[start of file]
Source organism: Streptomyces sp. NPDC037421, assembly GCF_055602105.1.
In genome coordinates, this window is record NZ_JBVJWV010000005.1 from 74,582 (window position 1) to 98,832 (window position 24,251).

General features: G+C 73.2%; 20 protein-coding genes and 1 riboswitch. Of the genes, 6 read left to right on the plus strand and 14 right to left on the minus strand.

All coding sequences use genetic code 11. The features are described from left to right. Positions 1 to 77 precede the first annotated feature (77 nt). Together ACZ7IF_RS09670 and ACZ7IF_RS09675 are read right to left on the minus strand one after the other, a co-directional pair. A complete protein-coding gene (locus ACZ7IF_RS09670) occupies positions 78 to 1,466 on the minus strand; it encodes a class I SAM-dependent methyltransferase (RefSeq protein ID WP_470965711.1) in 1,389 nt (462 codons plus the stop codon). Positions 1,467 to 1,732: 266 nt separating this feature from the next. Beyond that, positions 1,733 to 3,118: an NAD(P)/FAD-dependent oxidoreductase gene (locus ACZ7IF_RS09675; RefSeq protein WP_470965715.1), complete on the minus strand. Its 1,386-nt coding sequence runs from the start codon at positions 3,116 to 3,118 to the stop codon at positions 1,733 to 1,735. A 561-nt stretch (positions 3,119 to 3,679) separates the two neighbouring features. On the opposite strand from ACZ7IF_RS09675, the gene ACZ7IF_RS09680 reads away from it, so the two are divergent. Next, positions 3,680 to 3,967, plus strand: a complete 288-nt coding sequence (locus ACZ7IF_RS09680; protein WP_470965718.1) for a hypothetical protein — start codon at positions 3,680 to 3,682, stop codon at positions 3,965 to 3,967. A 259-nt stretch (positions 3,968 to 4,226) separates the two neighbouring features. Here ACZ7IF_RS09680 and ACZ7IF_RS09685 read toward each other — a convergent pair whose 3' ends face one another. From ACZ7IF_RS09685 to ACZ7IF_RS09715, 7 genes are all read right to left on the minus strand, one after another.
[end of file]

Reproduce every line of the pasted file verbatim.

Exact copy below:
Source organism: Streptomyces sp. NPDC037421, assembly GCF_055602105.1.
In genome coordinates, this window is record NZ_JBVJWV010000005.1 from 74,582 (window position 1) to 98,832 (window position 24,251).

General features: G+C 73.2%; 20 protein-coding genes and 1 riboswitch. Of the genes, 6 read left to right on the plus strand and 14 right to left on the minus strand.

All coding sequences use genetic code 11. The features are described from left to right. Positions 1 to 77 precede the first annotated feature (77 nt). Together ACZ7IF_RS09670 and ACZ7IF_RS09675 are read right to left on the minus strand one after the other, a co-directional pair. A complete protein-coding gene (locus ACZ7IF_RS09670) occupies positions 78 to 1,466 on the minus strand; it encodes a class I SAM-dependent methyltransferase (RefSeq protein ID WP_470965711.1) in 1,389 nt (462 codons plus the stop codon). Positions 1,467 to 1,732: 266 nt separating this feature from the next. Beyond that, positions 1,733 to 3,118: an NAD(P)/FAD-dependent oxidoreductase gene (locus ACZ7IF_RS09675; RefSeq protein WP_470965715.1), complete on the minus strand. Its 1,386-nt coding sequence runs from the start codon at positions 3,116 to 3,118 to the stop codon at positions 1,733 to 1,735. A 561-nt stretch (positions 3,119 to 3,679) separates the two neighbouring features. On the opposite strand from ACZ7IF_RS09675, the gene ACZ7IF_RS09680 reads away from it, so the two are divergent. Next, positions 3,680 to 3,967, plus strand: a complete 288-nt coding sequence (locus ACZ7IF_RS09680; protein WP_470965718.1) for a hypothetical protein — start codon at positions 3,680 to 3,682, stop codon at positions 3,965 to 3,967. A 259-nt stretch (positions 3,968 to 4,226) separates the two neighbouring features. Here ACZ7IF_RS09680 and ACZ7IF_RS09685 read toward each other — a convergent pair whose 3' ends face one another. From ACZ7IF_RS09685 to ACZ7IF_RS09715, 7 genes are all read right to left on the minus strand, one after another.